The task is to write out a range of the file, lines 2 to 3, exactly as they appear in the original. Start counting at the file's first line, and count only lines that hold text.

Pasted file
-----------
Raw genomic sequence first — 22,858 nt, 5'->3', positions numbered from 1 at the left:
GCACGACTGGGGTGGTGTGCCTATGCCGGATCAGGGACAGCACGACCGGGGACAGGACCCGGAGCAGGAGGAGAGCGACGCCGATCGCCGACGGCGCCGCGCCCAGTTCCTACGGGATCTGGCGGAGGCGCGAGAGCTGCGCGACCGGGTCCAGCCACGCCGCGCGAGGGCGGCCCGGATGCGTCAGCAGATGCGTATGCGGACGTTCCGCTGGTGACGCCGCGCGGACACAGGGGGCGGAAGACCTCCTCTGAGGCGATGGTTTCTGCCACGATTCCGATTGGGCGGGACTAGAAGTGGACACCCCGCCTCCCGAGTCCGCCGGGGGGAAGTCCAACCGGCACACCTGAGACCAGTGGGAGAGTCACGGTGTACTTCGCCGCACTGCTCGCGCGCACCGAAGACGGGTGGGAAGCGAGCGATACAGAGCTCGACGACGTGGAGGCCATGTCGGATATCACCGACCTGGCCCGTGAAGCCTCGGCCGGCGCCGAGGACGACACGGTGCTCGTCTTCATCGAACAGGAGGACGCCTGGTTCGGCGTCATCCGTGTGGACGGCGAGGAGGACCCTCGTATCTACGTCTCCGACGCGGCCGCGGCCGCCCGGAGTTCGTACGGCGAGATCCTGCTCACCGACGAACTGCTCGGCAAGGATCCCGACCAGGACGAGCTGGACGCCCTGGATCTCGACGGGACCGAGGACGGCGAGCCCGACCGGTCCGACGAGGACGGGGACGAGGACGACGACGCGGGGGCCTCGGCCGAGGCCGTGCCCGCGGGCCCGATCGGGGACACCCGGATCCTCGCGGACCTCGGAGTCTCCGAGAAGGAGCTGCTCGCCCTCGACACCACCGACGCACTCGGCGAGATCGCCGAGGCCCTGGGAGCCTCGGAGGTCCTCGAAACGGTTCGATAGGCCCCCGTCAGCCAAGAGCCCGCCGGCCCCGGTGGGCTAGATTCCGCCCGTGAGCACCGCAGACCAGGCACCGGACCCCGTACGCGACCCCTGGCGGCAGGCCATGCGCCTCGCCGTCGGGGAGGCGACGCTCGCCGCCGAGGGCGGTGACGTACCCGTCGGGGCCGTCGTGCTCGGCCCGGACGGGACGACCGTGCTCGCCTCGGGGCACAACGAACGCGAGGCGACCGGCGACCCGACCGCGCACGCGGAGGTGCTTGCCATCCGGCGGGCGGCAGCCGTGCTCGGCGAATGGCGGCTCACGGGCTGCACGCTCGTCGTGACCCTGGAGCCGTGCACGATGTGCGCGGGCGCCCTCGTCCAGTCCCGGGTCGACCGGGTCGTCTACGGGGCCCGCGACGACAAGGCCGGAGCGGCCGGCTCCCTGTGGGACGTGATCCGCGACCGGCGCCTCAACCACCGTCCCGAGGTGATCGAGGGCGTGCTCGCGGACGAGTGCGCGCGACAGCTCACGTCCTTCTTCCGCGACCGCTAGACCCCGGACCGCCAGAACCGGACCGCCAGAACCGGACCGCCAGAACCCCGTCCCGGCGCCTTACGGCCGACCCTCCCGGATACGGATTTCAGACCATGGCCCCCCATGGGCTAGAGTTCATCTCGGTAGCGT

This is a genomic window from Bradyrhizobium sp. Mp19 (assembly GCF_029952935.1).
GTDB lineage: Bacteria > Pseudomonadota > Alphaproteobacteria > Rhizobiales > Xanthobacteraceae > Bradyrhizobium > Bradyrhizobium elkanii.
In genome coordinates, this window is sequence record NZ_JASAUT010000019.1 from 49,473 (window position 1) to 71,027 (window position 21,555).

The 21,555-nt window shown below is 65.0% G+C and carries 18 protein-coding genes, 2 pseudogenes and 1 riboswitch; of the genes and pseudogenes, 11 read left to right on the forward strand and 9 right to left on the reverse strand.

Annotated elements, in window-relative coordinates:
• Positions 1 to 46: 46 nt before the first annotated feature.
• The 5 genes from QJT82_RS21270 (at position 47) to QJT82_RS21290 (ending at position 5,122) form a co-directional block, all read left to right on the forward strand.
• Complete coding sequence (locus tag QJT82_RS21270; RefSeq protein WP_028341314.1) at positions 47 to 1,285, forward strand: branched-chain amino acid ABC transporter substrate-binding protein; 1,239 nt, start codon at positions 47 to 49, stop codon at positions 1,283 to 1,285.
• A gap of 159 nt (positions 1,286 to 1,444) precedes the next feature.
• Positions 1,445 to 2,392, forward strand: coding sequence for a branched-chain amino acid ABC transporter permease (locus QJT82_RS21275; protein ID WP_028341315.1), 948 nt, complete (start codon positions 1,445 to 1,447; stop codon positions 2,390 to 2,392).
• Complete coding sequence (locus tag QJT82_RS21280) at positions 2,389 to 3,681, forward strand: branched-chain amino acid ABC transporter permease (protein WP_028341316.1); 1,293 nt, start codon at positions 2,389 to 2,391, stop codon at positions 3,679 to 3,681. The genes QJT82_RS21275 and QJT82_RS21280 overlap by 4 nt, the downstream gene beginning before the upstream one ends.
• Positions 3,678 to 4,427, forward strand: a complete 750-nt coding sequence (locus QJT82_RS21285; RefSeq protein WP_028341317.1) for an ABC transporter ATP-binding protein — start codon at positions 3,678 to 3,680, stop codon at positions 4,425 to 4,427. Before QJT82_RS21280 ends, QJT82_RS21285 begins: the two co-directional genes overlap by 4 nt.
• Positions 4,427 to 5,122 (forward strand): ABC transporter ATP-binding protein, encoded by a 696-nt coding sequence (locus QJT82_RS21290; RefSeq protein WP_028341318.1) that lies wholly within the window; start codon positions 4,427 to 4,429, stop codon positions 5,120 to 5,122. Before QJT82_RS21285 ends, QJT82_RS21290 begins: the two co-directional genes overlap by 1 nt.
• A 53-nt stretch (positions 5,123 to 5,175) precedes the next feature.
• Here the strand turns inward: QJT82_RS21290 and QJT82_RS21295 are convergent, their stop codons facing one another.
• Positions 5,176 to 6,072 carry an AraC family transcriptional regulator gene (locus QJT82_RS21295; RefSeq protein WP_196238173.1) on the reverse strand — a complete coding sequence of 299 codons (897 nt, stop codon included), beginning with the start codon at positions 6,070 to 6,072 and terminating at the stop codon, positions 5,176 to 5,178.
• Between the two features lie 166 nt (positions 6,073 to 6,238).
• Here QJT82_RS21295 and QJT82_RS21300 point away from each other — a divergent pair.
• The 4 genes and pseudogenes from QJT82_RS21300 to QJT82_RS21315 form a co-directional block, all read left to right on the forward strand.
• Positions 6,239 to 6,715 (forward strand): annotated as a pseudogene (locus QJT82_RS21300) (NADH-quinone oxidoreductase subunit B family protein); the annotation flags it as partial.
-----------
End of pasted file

GCACGACTGGGGTGGTGTGCCTATGCCGGATCAGGGACAGCACGACCGGGGACAGGACCCGGAGCAGGAGGAGAGCGACGCCGATCGCCGACGGCGCCGCGCCCAGTTCCTACGGGATCTGGCGGAGGCGCGAGAGCTGCGCGACCGGGTCCAGCCACGCCGCGCGAGGGCGGCCCGGATGCGTCAGCAGATGCGTATGCGGACGTTCCGCTGGTGACGCCGCGCGGACACAGGGGGCGGAAGACCTCCTCTGAGGCGATGGTTTCTGCCACGATTCCGATTGGGCGGGACTAGAAGTGGACACCCCGCCTCCCGAGTCCGCCGGGGGGAAGTCCAACCGGCACACCTGAGACCAGTGGGAGAGTCACGGTGTACTTCGCCGCACTGCTCGCGCGCACCGAAGACGGGTGGGAAGCGAGCGATACAGAGCTCGACGACGTGGAGGCCATGTCGGATATCACCGACCTGGCCCGTGAAGCCTCGGCCGGCGCCGAGGACGACACGGTGCTCGTCTTCATCGAACAGGAGGACGCCTGGTTCGGCGTCATCCGTGTGGACGGCGAGGAGGACCCTCGTATCTACGTCTCCGACGCGGCCGCGGCCGCCCGGAGTTCGTACGGCGAGATCCTGCTCACCGACGAACTGCTCGGCAAGGATCCCGACCAGGACGAGCTGGACGCCCTGGATCTCGACGGGACCGAGGACGGCGAGCCCGACCGGTCCGACGAGGACGGGGACGAGGACGACGACGCGGGGGCCTCGGCCGAGGCCGTGCCCGCGGGCCCGATCGGGGACACCCGGATCCTCGCGGACCTCGGAGTCTCCGAGAAGGAGCTGCTCGCCCTCGACACCACCGACGCACTCGGCGAGATCGCCGAGGCCCTGGGAGCCTCGGAGGTCCTCGAAACGGTTCGATAGGCCCCCGTCAGCCAAGAGCCCGCCGGCCCCGGTGGGCTAGATTCCGCCCGTGAGCACCGCAGACCAGGCACCGGACCCCGTACGCGACCCCTGGCGGCAGGCCATGCGCCTCGCCGTCGGGGAGGCGACGCTCGCCGCCGAGGGCGGTGACGTACCCGTCGGGGCCGTCGTGCTCGGCCCGGACGGGACGACCGTGCTCGCCTCGGGGCACAACGAACGCGAGGCGACCGGCGACCCGACCGCGCACGCGGAGGTGCTTGCCATCCGGCGGGCGGCAGCCGTGCTCGGCGAATGGCGGCTCACGGGCTGCACGCTCGTCGTGACCCTGGAGCCGTGCACGATGTGCGCGGGCGCCCTCGTCCAGTCCCGGGTCGACCGGGTCGTCTACGGGGCCCGCGACGACAAGGCCGGAGCGGCCGGCTCCCTGTGGGACGTGATCCGCGACCGGCGCCTCAACCACCGTCCCGAGGTGATCGAGGGCGTGCTCGCGGACGAGTGCGCGCGACAGCTCACGTCCTTCTTCCGCGACCGCTAGACCCCGGACCGCCAGAACCGGACCGCCAGAACCGGACCGCCAGAACCCCGTCCCGGCGCCTTACGGCCGACCCTCCCGGATACGGATTTCAGACCATGGCCCCCCATGGGCTAGAGTTCATCTCGGTAGCGT

This is a genomic window from Bradyrhizobium sp. Mp19 (assembly GCF_029952935.1).